Usually a disaster, with two exceptions: Gus Williams (1980) and Sean Gilbert (1997) signed for significantly bigger deals than they passed up the previous year. Gus came back as good as ever, although I can't condone any situation that robbed us of one year of Gus' prime. (Loved that guy.) Gilbert was never as effective, no surprise because when players skip a year in their primes -- especially in football -- it's nearly impossible to shake off that rust.
(Important note: This is the same reason why the 2007 writer's strike in Hollywood was so dumb at the time and seems 10 times dumber now. Walking away from guaranteed salaries for eight months just to get a better deal on Internet royalties? I dare any writing winner at this month's Emmys to make a joke about how much they've enjoyed spending their millions in Internet royalties these last two years. The room will go dead silent.)
Type No. 6: The Dirk Diggler Memorial "I'm the Biggest Star Here!" Holdout
As perfected by Kelly Stouffer, who sat out the 1987 season because ... well, I can't think of a good reason. It's always fun when a non-superstar vastly overvalues his worth. I'm the biggest star here! We'll shoot when I'm good and ready to shoot! Most random player who ever sat out a year? Tom Skladany, a punter drafted in the second round by the '77 Browns. (Slusher again.) I guarantee this column becomes the first Google result for any "Tom Skladany" search.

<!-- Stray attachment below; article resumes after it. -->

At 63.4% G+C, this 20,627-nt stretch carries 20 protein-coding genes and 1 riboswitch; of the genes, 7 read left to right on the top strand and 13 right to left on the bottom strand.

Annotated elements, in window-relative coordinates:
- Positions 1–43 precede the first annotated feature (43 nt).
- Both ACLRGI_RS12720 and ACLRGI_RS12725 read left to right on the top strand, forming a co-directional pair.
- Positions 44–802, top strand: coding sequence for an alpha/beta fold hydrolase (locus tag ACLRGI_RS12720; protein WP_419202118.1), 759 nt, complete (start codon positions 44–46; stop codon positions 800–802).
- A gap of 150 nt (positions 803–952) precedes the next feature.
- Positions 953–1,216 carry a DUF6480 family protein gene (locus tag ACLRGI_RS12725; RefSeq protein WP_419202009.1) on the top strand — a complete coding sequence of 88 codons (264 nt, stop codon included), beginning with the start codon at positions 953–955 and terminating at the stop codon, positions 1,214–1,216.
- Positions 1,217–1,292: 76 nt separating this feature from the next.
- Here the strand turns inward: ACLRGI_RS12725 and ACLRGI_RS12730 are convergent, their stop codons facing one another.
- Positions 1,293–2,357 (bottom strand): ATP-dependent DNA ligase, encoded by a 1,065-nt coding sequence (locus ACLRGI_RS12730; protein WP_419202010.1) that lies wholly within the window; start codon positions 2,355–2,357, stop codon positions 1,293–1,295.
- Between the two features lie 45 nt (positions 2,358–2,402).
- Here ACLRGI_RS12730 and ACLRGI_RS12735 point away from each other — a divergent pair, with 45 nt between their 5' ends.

Holdout Type No. 7: The "This Is A Thinly Veiled Excuse To Skip Training Camp Because I'm Either Being Lazy Or Because I'm Making a Statement Against The Man" holdout
As perfected by Walter Jones, Seattle's All-Pro left tackle who held out for three straight years from 2002 to 2004 because he was pissed that the Seahawks kept franchising him, only he'd miraculously show up before Week 1 every time. Of course, there's a cousin for this one ...
Holdout Type No. 8: The "This Looks Like A Convoluted Excuse To Just Skip Training Camp, But Really, I'm Lawfully Extorting My Team And My Fans" Holdout
As first perfected by Roger Clemens, someone who was much dumber and much smarter than we thought he was. In 2006 and 2007, Clemens pretended he was retiring when, really, he was just trying to make as much money for as little work possible. Both the 2006 Astros ($12.25 million for 15 weeks of work) and 2007 Yankees ($18 million for four months of work) were suckered in. And it would have kept happening if Brian McNamee didn't turn Clemens into a national disgrace during the winter of 2007-08.